In the past two days, I’ve written reviews of The House of the Devil and The Babadook. Today, I want to talk about Insidious, and though I did not plan it this way, my talking points here are going to draw heavily from both of those reviews. Insidious sort of splits the middle between the two other films—or at least between the effects that those others had on me.
Insidious is about a young boy who falls into an extended sleep, though doctors note significant differences between his condition and what we normally call a “coma.” Long story short: we find out that there is some supernatural stuff going on here. As I said in my review of The House of the Devil, hauntings and possessions aren’t really the things that get me truly scared. Sure, I’ll hop at a few jump scares (and Insidious has them), but the subject matter itself doesn’t disturb me. For comparison, a non-horror movie like Prisoners, in which the enemy is very human, makes me shiver. This is obviously because I find the threat of the supernatural to be too unreal, too disconnected from everyday life, to be a viable fear. Such a conclusion holds up to Insidious. Aside from the aforementioned jump scares and funky costume and makeup design, I wasn’t all that terrified while watching this film. However, the movie forced me not to treat it as a farce or a B-movie, fit mostly for popcorn entertainment, because of its second essential element.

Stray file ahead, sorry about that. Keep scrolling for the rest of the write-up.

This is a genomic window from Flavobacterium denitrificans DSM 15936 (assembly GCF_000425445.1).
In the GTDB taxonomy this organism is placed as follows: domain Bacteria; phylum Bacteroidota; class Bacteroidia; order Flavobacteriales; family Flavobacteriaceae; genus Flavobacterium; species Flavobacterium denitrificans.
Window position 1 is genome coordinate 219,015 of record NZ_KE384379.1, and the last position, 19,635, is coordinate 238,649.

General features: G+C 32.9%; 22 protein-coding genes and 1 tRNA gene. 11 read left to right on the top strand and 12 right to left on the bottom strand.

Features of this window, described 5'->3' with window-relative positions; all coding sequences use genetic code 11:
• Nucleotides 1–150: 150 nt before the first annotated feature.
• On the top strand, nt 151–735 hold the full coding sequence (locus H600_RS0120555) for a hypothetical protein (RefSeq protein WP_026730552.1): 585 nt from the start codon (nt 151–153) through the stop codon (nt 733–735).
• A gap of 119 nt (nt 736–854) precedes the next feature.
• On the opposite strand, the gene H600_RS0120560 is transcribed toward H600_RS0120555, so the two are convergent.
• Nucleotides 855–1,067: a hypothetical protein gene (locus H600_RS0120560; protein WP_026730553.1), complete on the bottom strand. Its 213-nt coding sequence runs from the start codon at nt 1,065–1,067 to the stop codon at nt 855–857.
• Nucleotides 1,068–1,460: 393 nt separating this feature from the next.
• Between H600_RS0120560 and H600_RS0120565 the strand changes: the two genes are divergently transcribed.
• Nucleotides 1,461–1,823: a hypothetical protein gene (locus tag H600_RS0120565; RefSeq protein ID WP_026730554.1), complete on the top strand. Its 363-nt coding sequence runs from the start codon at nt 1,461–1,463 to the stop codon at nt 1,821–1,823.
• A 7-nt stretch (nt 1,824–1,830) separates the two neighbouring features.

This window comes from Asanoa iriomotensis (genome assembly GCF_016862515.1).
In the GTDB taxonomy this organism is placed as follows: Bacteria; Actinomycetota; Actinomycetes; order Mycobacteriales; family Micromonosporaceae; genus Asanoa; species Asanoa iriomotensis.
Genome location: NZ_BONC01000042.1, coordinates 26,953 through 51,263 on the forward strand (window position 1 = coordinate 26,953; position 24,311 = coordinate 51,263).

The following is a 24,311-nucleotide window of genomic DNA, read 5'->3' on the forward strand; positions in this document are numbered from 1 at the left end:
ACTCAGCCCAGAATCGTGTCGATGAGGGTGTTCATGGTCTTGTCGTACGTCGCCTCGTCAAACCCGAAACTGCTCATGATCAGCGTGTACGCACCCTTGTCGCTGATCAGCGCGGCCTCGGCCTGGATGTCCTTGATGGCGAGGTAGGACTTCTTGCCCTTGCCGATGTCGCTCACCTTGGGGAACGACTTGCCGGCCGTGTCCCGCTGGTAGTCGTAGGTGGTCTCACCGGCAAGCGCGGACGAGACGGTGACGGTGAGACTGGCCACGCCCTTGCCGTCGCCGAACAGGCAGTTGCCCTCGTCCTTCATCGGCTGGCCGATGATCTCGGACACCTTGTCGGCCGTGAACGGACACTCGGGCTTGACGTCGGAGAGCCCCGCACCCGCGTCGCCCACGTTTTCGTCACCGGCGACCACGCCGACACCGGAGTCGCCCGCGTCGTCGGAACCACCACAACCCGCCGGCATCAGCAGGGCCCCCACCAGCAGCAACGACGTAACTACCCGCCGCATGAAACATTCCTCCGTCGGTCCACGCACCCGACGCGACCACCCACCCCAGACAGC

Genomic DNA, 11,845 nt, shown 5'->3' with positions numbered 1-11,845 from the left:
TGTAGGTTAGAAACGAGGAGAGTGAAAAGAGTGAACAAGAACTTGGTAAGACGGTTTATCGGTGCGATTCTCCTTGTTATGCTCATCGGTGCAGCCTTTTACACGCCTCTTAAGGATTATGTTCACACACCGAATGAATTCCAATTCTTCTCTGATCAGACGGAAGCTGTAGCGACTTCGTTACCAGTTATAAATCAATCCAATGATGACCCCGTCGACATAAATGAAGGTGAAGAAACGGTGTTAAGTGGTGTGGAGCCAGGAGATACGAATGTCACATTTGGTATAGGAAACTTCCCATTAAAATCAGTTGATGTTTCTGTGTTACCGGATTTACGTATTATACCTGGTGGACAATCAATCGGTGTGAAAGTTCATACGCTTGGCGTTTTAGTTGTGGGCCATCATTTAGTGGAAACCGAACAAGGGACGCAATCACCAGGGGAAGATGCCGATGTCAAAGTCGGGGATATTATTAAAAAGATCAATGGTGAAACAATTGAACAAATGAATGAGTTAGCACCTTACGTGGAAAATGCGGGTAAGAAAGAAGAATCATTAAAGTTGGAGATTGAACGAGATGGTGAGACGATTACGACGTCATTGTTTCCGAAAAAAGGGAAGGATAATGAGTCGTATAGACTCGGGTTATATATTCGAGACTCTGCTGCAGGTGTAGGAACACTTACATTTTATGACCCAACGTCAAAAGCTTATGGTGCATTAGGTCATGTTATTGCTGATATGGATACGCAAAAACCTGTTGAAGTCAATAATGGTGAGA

Like The Babadook, parental love is at the heart of Insidious. I won’t spoil the ending or anything, but the relationship between parent and child is the focal point of the film. This single fact and the surprisingly nuanced handling of it (especially the notion of parents or genetic lineage passing on past problems) made me take notice of the film and get over its supernatural slant. The movie is really about the lengths to which a parent will go to save his or her child. And I can connect with that. What also helped was the way that movie made no bones about its supernatural angle. I felt like there was sufficient emphasis on the other-worldly toward the beginning of the film to warrant its eventual payoff. In comparison, I think what bothered me about The House of the Devil was that it felt very grounded in real-world reality for too long, and then all of a sudden weird stuff started happening. In Insidious, I knew from early on that things were going to get weird.
As far as rating the film goes, I’ll put it this way: I don’t necessarily think it warrants a second viewing, but I do plan on watching its sequels, which I’ve heard are pretty good as far as sequels go. That should help you gauge the quality of Insidious.
Add me on Letterboxd to see what movies I’m watching.
Stay tuned tomorrow for a review of It Follows.